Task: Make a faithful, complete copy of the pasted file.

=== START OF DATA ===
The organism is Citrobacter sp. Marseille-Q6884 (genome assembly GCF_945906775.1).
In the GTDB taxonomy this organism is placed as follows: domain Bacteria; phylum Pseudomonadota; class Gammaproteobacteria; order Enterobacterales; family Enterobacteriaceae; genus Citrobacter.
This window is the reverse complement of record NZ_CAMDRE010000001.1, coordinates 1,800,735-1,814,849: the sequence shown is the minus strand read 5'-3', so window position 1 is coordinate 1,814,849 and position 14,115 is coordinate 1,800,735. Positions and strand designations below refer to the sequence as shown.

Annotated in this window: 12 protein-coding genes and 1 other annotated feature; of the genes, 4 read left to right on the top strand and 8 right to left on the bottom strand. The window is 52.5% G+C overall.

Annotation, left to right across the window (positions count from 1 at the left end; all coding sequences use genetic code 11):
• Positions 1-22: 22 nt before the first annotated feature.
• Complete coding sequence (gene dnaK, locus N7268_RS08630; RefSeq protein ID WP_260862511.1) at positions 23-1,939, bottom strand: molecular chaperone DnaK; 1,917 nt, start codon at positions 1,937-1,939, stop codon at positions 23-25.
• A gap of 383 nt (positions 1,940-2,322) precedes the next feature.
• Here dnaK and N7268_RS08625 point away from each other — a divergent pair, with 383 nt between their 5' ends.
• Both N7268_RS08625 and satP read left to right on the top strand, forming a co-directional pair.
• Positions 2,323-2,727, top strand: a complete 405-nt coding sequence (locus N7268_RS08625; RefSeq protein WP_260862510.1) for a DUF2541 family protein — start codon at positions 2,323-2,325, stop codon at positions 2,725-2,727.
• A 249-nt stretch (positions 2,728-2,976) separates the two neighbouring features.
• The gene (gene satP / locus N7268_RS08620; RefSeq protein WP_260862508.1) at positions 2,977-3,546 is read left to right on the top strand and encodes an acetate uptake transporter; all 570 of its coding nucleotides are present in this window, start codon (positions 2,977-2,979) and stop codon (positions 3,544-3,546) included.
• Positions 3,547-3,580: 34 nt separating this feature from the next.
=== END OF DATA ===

The organism is Citrobacter sp. Marseille-Q6884 (genome assembly GCF_945906775.1).
In the GTDB taxonomy this organism is placed as follows: domain Bacteria; phylum Pseudomonadota; class Gammaproteobacteria; order Enterobacterales; family Enterobacteriaceae; genus Citrobacter.
This window is the reverse complement of record NZ_CAMDRE010000001.1, coordinates 1,800,735-1,814,849: the sequence shown is the minus strand read 5'-3', so window position 1 is coordinate 1,814,849 and position 14,115 is coordinate 1,800,735. Positions and strand designations below refer to the sequence as shown.

Annotated in this window: 12 protein-coding genes and 1 other annotated feature; of the genes, 4 read left to right on the top strand and 8 right to left on the bottom strand. The window is 52.5% G+C overall.

Annotation, left to right across the window (positions count from 1 at the left end; all coding sequences use genetic code 11):
• Positions 1-22: 22 nt before the first annotated feature.
• Complete coding sequence (gene dnaK, locus N7268_RS08630; RefSeq protein ID WP_260862511.1) at positions 23-1,939, bottom strand: molecular chaperone DnaK; 1,917 nt, start codon at positions 1,937-1,939, stop codon at positions 23-25.
• A gap of 383 nt (positions 1,940-2,322) precedes the next feature.
• Here dnaK and N7268_RS08625 point away from each other — a divergent pair, with 383 nt between their 5' ends.
• Both N7268_RS08625 and satP read left to right on the top strand, forming a co-directional pair.
• Positions 2,323-2,727, top strand: a complete 405-nt coding sequence (locus N7268_RS08625; RefSeq protein WP_260862510.1) for a DUF2541 family protein — start codon at positions 2,323-2,325, stop codon at positions 2,725-2,727.
• A 249-nt stretch (positions 2,728-2,976) separates the two neighbouring features.
• The gene (gene satP / locus N7268_RS08620; RefSeq protein WP_260862508.1) at positions 2,977-3,546 is read left to right on the top strand and encodes an acetate uptake transporter; all 570 of its coding nucleotides are present in this window, start codon (positions 2,977-2,979) and stop codon (positions 3,544-3,546) included.
• Positions 3,547-3,580: 34 nt separating this feature from the next.